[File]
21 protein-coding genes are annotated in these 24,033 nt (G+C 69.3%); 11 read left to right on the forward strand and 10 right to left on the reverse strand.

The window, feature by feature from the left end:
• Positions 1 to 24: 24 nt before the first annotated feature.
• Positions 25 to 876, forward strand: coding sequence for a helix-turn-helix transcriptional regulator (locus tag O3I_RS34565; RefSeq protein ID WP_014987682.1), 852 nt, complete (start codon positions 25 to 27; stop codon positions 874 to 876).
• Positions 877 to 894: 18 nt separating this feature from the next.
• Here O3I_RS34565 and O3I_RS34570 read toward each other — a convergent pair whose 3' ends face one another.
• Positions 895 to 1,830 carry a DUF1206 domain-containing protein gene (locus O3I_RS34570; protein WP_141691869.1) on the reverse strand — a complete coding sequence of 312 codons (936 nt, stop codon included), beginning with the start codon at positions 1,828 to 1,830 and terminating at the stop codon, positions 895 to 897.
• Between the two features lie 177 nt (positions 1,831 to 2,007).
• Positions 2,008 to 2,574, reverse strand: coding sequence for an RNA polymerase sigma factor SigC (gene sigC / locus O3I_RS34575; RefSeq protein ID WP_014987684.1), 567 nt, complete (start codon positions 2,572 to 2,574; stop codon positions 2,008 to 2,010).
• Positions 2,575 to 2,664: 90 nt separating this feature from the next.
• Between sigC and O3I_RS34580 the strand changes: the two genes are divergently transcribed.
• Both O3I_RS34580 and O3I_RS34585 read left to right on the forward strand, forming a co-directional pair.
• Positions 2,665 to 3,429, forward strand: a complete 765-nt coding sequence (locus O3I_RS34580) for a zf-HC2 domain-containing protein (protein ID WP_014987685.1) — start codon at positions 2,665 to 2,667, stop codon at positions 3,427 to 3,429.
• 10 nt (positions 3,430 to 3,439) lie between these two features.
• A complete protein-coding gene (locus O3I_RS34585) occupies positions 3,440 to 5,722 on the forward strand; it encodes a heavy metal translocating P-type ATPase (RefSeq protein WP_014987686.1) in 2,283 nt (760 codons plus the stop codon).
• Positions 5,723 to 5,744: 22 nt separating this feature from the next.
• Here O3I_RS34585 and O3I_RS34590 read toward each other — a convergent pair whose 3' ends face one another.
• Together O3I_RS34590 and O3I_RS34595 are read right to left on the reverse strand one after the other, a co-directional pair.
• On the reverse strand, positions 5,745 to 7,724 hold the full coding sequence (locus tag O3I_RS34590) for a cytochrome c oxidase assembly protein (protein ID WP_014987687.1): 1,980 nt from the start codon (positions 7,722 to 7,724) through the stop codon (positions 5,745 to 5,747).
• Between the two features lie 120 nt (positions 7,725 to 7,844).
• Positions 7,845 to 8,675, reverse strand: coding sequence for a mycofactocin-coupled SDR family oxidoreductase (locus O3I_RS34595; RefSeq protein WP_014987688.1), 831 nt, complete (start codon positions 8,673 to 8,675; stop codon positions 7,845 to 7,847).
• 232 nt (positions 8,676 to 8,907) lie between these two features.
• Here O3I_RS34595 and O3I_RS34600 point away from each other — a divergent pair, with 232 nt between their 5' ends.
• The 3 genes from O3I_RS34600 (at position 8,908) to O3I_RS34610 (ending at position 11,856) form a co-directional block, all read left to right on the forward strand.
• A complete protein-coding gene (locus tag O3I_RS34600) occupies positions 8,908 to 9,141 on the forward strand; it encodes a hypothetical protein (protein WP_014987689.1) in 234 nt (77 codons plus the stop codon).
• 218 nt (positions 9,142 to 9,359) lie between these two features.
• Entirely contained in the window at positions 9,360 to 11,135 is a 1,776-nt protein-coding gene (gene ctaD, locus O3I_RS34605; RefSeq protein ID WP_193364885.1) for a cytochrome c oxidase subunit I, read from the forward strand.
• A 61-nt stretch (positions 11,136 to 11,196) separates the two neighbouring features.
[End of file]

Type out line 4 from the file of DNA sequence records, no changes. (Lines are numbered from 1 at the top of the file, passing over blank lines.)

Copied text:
• Positions 25 to 876, forward strand: coding sequence for a helix-turn-helix transcriptional regulator (locus tag O3I_RS34565; RefSeq protein ID WP_014987682.1), 852 nt, complete (start codon positions 25 to 27; stop codon positions 874 to 876).